Tuesday, February 18, 2014

Did I miss something?

Jeff Leeks at Simply Statistics has a post, "On the scalability of statistical procedures: why the p-value bashers just don't get it.", following last week's Nature op-ed by Regina Nuzzo.

I find the initial tone (especially the title) of Jeff Leeks's post to be confusing. My reading of Regina Nuzzo's article wasn't that p-values were "bad", simply misused. And, in fact, this seems to be the case that Jeff makes as his post continues. In fact, he has a great section of the pros and cons of several alternatives to the p-value.

I have to admit that I'm new to this whole debate. But it seems to me that Regina and Jeff differ only in that they affiliate with different sides. Both argue that misapplied p-values can be deceiving. Both argue that there is no one-size-fits-all solution.

I am confused.

That said, I'll re-quote Steven Goodman. (The title of my first post on this subject quoted Goodman's quote in Regina Nuzzo's article, so meta.)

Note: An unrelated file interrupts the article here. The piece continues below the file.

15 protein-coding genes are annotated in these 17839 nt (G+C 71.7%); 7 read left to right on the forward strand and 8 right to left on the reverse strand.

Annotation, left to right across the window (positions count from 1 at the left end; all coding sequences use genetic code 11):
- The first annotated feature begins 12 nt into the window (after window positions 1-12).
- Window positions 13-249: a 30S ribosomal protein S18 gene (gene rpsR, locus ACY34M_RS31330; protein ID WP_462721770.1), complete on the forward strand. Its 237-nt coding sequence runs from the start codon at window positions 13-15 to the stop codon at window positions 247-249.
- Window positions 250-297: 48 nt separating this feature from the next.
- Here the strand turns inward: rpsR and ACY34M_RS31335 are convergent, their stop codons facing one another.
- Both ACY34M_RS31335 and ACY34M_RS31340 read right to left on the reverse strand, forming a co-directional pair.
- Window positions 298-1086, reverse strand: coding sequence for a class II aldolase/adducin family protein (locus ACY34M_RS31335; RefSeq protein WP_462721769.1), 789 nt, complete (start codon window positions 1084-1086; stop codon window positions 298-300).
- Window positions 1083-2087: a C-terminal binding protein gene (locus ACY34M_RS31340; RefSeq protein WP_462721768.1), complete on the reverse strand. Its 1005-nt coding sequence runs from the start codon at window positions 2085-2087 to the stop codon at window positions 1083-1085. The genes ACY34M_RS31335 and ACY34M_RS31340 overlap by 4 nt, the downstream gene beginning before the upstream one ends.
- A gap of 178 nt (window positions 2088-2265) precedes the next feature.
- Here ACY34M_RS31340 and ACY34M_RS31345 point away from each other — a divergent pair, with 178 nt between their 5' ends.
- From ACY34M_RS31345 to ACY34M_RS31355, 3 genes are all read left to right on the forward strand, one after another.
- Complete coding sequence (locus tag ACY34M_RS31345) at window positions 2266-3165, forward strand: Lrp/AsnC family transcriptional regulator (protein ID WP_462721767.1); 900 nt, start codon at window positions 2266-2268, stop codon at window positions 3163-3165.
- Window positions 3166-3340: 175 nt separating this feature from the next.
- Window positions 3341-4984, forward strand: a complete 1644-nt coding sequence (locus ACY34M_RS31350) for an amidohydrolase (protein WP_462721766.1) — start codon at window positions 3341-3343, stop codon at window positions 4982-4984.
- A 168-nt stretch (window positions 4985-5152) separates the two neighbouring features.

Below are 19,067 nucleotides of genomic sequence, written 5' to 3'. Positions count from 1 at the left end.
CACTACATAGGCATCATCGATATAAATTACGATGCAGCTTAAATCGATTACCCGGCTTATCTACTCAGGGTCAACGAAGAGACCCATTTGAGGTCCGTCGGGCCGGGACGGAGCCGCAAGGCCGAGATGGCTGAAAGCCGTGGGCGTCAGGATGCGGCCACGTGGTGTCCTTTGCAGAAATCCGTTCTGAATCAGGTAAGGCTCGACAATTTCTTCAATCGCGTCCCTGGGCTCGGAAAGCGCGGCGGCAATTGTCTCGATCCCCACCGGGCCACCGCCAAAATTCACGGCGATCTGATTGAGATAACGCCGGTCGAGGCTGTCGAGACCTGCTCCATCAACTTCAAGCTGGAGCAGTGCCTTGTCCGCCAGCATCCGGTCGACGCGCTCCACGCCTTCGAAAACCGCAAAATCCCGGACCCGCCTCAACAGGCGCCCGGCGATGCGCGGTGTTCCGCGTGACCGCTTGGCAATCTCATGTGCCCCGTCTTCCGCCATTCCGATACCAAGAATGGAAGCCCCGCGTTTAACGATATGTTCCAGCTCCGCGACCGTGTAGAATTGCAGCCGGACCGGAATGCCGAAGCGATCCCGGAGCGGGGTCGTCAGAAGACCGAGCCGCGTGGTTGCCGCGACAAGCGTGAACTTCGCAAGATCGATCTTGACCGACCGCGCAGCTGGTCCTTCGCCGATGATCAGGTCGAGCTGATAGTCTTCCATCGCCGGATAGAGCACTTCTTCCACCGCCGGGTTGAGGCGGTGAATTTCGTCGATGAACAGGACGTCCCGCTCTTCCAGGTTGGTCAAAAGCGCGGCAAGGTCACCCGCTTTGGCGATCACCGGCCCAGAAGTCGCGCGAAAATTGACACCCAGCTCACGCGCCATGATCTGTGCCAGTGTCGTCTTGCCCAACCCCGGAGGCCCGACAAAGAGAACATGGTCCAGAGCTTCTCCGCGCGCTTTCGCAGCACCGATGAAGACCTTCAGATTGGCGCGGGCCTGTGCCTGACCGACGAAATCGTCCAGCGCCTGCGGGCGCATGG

"The numbers are where the scientific discussion should start, not end."

It seems banal to say this (again and again), but... Don't be dogmatic; there is no final answer and there never will be. You have to think critically about your analysis and interpret within a wider context.

And while Regina Nuzzo and Jeff Leeks approached the topic from different angles and raised different points, I got the same message from both: Don't be dogmatic.

** Edit 2/19/2014 **
After a brief Twitter conversation, Jeff Leeks and Regina Nuzzo have confirmed that they do agree about a lot. This is a relief (for me and probably for all of us) because both pieces raise many good points about how determining statistical "significance" is not straightforward.

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